“The OHTF felt that traffic and congestion downtown was worse than last year. Midday, when all the boats arrive at about the same time, traffic backup on Water Street (also affects traffic flow on Weldon’s Way) is bad. It can take five to 10 minutes to get through town. We would love to see the Town Council work with the boat companies to stagger the arrival times so that pedestrians don’t overwhelm the streets and sidewalks,” the letter stated. “Also, the police must do more to direct traffic and pedestrians to allow for a smoother flow of cars and people. It is not enough to have the police just greet the boats. Could Interstate employees help the police manage the flow of traffic (both car and pedestrian)?”

Also impeding the flow of traffic, the letter stated, “are mopeds and bicycles. Bike riders are not obeying the stop signs and should be ticketed. Mopeds are clogging up the roads, especially on Weldon’s Way where training is taking place on the public right of way. Enforcement of moped training on private property must begin in 2020.” The Town Council is currently considering new language in its moped ordinances that would prevent moped training on public rights of way. That language will be discussed at the Council’s Dec. 18 meeting.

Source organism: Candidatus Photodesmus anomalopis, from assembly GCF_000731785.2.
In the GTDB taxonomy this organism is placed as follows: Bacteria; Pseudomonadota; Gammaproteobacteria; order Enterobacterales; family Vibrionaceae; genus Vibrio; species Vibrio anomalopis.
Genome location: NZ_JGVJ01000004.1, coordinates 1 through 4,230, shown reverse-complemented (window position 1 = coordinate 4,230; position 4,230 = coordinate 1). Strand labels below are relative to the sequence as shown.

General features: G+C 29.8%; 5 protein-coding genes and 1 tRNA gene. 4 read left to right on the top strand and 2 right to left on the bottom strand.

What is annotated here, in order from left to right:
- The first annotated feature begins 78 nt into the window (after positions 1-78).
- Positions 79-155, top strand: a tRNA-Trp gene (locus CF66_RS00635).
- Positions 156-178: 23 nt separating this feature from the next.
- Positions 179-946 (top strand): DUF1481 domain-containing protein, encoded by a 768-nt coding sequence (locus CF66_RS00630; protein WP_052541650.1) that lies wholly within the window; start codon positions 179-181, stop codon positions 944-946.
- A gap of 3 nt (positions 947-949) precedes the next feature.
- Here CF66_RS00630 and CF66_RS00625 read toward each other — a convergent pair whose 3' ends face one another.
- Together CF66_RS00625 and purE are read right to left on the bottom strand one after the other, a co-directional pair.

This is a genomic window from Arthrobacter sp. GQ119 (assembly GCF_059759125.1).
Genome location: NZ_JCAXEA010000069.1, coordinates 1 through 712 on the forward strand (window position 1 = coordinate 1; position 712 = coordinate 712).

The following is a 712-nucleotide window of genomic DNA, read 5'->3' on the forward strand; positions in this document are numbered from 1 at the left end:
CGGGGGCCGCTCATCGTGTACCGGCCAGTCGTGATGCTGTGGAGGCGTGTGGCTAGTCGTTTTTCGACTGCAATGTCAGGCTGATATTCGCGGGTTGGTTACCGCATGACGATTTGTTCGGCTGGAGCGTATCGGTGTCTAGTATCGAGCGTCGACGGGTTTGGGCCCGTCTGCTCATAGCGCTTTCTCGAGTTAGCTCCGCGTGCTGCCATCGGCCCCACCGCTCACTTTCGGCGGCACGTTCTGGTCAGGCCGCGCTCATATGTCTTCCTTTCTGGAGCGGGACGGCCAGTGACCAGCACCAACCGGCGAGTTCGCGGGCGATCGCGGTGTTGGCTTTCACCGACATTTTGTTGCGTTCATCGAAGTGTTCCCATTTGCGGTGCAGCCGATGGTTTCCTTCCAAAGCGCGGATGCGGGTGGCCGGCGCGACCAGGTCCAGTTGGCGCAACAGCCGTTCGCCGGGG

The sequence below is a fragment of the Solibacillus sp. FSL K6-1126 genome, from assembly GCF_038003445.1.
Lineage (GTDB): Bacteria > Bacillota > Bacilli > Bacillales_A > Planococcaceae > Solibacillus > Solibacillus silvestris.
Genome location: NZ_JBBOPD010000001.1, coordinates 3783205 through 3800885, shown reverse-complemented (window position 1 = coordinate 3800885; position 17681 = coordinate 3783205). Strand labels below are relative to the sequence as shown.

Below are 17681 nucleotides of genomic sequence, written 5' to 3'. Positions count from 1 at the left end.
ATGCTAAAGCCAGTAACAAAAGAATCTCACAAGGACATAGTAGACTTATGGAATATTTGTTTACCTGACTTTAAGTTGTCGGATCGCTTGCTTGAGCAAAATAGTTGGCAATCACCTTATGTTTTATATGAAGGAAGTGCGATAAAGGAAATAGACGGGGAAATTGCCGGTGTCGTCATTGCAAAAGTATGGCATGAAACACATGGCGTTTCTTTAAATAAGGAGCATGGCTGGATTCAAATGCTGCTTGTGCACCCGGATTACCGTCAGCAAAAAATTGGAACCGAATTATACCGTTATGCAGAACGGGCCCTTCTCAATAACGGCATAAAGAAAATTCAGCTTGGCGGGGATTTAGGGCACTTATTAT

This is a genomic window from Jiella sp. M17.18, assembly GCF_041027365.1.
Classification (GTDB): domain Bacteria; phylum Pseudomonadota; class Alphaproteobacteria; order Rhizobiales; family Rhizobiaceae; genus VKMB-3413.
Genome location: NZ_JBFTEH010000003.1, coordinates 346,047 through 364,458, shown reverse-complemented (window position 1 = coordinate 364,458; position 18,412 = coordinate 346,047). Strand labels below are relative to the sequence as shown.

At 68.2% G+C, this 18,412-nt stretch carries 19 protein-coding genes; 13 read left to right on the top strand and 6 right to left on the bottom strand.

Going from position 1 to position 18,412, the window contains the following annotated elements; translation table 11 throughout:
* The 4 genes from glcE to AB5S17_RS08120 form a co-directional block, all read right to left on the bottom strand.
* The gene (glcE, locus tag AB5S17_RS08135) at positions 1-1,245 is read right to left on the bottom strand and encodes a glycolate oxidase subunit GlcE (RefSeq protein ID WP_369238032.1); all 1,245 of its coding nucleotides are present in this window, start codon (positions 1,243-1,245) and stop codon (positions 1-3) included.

The members of the OHTF also believe that new modes of transportation, such as electric scooters, need to be restricted.

“There is no way our roads can support another mode of transportation. Rental electric scooters operating here would be a major health and safety issue. Our roads do not have room for the traffic that is using them now and electric scooters would just do more to clog up the system. Electric scooters skidding on the sand on the roads is a danger to the rider,” the letter stated. “Many other towns have had a major problem with riders just leaving the scooters wherever they wished. We strongly recommend the TC continue to ban electric scooters.”